POLITICS

Supreme Court To Hear Trump Appeal Over Russia Report Documents

The justices are due to hear the case in their next term, which starts in October, meaning the dispute is unlikely to be resolved before the Nov. 3 election.

WASHINGTON (Reuters) - The U.S. Supreme Court on Thursday agreed to hear a bid by President Donald Trump’s administration to avoid disclosing to a Democratic-led congressional panel grand jury materials related to former Special Counsel Robert Mueller’s report documenting Russian interference in the 2016 presidential election.

The justices are due to hear the case in their next term, which starts in October, meaning the dispute is unlikely to be resolved before the Nov. 3 election in which the Republican president is seeking a second four-year term in office. In the meantime, the materials will not be handed over to the House of Representatives Judiciary Committee, which issued a subpoena for them last year.

The court, which has a 5-4 conservative majority including two justices appointed by Trump, took up the administration’s appeal of a March ruling by the U.S. Court of Appeals for the District of Columbia Circuit that material must be given to lawmakers.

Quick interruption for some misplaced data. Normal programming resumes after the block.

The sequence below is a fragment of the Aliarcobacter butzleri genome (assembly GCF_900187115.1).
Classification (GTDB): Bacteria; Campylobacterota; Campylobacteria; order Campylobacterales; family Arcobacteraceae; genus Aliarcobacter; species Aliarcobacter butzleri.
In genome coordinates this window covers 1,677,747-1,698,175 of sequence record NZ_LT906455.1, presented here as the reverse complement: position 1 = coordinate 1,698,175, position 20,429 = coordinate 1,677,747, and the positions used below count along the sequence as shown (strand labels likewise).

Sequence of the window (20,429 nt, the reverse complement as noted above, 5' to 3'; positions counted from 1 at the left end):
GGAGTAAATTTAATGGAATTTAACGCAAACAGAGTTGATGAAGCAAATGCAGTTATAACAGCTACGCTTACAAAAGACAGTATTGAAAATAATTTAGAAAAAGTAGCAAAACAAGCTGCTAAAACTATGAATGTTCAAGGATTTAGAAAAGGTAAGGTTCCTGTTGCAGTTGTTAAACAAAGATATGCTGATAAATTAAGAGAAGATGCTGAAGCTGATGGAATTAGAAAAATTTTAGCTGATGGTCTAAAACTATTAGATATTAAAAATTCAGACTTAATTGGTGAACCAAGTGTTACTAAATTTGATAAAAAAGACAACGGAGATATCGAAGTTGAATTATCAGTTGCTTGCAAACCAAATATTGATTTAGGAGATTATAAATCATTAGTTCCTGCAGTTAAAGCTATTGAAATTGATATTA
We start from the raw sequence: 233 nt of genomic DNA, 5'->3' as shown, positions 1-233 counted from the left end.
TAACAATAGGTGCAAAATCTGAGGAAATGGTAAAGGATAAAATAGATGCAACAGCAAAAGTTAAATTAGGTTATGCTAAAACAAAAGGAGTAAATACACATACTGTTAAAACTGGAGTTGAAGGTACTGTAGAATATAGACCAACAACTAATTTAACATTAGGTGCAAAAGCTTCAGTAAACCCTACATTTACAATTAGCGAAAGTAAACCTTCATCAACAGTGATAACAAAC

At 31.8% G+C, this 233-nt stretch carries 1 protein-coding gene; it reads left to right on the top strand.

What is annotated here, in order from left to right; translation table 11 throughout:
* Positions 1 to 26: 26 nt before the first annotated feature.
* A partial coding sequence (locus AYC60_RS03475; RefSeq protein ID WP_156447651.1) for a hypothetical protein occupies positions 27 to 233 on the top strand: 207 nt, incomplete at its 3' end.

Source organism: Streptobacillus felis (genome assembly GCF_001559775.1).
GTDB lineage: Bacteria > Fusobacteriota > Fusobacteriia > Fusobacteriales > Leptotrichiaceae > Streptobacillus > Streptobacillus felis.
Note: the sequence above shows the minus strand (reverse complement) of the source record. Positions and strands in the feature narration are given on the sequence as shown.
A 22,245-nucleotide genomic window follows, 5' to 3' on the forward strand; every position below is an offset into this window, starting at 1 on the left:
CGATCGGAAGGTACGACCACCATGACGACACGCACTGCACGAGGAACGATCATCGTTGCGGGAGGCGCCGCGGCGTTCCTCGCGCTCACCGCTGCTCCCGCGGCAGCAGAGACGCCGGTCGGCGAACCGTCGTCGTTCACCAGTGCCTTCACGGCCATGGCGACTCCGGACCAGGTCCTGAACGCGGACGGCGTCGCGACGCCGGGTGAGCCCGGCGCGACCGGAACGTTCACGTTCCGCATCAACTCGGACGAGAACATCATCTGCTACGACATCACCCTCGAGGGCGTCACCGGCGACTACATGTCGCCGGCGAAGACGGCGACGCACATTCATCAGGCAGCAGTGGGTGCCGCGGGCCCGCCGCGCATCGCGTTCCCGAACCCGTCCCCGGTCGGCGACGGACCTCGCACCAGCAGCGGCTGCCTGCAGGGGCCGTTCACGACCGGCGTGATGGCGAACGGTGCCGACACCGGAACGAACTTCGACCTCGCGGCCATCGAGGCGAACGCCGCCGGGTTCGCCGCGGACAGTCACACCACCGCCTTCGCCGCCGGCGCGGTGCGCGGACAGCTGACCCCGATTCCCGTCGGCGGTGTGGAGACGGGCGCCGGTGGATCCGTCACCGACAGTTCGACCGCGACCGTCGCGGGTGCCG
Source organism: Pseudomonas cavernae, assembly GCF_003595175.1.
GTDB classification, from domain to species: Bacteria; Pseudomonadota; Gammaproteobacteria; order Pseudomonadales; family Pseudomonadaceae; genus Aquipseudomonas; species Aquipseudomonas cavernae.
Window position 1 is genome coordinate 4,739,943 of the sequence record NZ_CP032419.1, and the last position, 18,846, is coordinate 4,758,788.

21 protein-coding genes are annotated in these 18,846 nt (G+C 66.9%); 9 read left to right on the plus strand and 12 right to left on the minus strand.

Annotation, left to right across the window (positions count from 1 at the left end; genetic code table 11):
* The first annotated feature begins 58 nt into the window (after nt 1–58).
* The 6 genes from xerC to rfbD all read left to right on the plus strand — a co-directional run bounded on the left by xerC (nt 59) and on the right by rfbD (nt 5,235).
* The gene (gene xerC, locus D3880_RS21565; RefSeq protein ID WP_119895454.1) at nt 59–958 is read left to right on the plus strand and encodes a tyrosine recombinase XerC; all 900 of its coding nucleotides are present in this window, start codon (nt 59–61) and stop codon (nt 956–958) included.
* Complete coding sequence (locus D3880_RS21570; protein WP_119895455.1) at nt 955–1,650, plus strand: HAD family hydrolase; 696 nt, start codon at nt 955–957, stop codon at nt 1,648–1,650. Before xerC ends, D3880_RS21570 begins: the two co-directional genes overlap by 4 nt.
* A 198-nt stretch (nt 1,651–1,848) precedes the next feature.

Mueller submitted his report to U.S. Attorney General William Barr in March 2019 after a 22-month investigation that detailed Russian hacking and propaganda efforts to boost Trump’s candidacy as well as multiple contacts between Trump’s campaign and Moscow.

Barr, a Trump appointee who Democrats have accused of trying to protect the president politically, released Mueller’s 448-page report in April 2019 with some parts redacted. Democrats have expressed concern that Barr used the redaction process to keep potentially damaging information about Trump secret.

The redactions were made, according to Barr, in part to protect the customary secrecy of grand jury materials.

The Judiciary Committee last year subpoenaed the redacted grand jury material as part of a bid by Democrats to build a case for removing Trump from office through impeachment. The House impeached Trump in December on two charges unrelated to Russian election meddling. The Republican-led Senate acquitted him and left him in office in February.

The D.C. Circuit agreed with a judge’s decision that the House, in its impeachment investigation, was engaged in a judicial proceeding exempt from secrecy rules that typically shield grand jury material from disclosure. On May 20, the Supreme Court put the appeals court ruling on hold while it considered whether to hear the case.

The Supreme Court is due to rule in the coming days on another showdown between Trump and congressional Democrats, this time over whether House committees can obtain through subpoena Trump’s financial records from his long-time accounting firm, Mazars LLP.

The justices are also weighing a related case on whether a New York grand jury can subpoena similar documents from Mazars and two banks.

 

(Reporting by Lawrence Hurley; Editing by Will Dunham)

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